7) Special Doctor – If you have Parkinson’s disease or another kind of movement disorder, find a neurologist who is specially trained as a Movement Disorder Specialist. They have extra training and an understanding in neurological disorders.
6) Keeping Positive – A positive attitude is contagious. Making the choice of staying positive and identifying the good instead of the negative is important to create a healthy and conducive environment. Remember that you have a choice!
5) Gratitude – Hold on to your joy for life and the gratitude for all that is in your life! Appreciate what may seem like small things but really are not, is a good start. Medicine, doctors, clean water and air, a good meal, friends, family, and just being alive are all to be appreciated. Add the awe of a sunrise, a sunset, a good laugh, great conversation, and helping someone else, are all acts to be cherished.
4) Doing What You Can – Do as much as you can, while you can, and maximize your good days! Take advantage of everyday and make the most of them!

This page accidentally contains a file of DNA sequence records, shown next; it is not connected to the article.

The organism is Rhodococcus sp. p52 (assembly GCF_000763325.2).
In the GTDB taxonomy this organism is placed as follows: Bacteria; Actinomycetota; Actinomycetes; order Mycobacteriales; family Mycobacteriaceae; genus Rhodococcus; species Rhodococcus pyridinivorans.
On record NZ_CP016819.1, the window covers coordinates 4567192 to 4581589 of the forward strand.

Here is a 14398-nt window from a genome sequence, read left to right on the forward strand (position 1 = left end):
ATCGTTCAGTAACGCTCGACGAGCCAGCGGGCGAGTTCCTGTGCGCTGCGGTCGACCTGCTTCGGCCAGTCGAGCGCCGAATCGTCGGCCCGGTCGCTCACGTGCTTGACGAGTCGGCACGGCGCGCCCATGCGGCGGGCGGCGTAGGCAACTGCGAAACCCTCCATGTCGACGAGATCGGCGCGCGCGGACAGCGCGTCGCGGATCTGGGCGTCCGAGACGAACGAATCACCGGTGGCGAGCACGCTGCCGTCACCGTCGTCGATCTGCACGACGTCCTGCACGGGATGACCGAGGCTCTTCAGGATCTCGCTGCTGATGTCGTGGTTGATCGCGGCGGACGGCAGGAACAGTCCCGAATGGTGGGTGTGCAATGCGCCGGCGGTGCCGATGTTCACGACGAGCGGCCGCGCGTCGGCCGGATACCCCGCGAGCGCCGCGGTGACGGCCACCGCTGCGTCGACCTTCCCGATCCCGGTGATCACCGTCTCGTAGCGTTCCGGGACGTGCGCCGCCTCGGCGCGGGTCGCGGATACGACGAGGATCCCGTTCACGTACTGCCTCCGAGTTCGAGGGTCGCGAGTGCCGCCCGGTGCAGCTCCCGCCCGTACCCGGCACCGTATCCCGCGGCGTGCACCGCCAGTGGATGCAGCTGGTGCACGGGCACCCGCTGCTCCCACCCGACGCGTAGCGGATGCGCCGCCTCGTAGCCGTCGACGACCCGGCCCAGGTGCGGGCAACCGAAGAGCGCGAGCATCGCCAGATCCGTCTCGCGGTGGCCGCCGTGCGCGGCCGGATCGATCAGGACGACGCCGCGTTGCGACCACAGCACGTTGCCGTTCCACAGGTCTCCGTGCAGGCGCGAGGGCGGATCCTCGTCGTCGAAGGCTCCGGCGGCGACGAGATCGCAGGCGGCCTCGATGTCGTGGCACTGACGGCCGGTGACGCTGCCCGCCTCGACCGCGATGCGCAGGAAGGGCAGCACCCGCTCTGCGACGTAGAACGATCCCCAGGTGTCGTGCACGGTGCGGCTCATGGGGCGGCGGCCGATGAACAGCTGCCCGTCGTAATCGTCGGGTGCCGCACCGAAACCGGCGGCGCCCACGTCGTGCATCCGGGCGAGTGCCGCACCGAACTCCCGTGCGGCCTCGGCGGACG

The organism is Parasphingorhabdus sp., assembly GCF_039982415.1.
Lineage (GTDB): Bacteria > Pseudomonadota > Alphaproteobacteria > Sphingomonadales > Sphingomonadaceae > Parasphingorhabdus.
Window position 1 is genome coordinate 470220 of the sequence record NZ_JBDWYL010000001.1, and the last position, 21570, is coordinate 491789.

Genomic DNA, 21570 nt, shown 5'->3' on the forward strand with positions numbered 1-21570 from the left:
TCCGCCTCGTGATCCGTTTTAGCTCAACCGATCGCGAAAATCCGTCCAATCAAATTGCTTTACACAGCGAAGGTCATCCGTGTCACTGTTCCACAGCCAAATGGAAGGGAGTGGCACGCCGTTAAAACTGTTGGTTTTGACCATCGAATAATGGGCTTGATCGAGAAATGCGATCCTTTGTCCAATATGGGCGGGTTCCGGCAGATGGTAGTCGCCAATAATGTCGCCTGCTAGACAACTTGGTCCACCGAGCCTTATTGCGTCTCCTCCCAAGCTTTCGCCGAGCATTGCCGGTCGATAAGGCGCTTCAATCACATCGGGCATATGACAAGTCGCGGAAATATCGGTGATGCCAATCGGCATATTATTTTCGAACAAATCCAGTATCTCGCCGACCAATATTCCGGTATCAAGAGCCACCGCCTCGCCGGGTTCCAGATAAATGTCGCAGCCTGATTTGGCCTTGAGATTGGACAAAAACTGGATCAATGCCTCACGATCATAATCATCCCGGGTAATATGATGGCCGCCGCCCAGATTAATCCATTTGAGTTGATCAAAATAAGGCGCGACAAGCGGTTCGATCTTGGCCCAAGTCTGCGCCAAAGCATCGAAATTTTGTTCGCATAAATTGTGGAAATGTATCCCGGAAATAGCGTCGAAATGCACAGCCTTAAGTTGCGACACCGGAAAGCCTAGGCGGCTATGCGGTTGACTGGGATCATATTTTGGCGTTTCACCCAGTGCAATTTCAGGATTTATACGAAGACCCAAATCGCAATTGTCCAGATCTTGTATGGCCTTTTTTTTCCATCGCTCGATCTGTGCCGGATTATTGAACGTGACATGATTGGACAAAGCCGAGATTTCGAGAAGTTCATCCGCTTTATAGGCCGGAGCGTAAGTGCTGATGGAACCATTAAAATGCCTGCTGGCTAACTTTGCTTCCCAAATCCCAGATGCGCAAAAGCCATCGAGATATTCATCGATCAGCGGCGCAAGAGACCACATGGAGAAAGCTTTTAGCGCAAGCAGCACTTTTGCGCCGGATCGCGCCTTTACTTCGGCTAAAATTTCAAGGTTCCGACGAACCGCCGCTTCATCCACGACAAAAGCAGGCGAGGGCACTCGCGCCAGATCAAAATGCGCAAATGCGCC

3) Be Heard – Get involved in your community through advocacy groups, local organizations, and share your voice about your journey with illness. Educate those around you about your illness and encourage friends and family to learn with you on how to improve the Parkinson’s community.
2) Do Something – If you are in denial, apathetic, or depressed, it may be very difficult to motivate yourself to do what you need to do. It may be helpful to seek help from a counselor or someone who understands depression. This may take small victories and small steps. It may take learning about the disease in small chunks. Know this, that everyone’s journey is different and that you can’t gauge one patient by another. The more proactive and motivated you are, the more prepared you will be. Being flexible and staying open to new opportunities can be very helpful.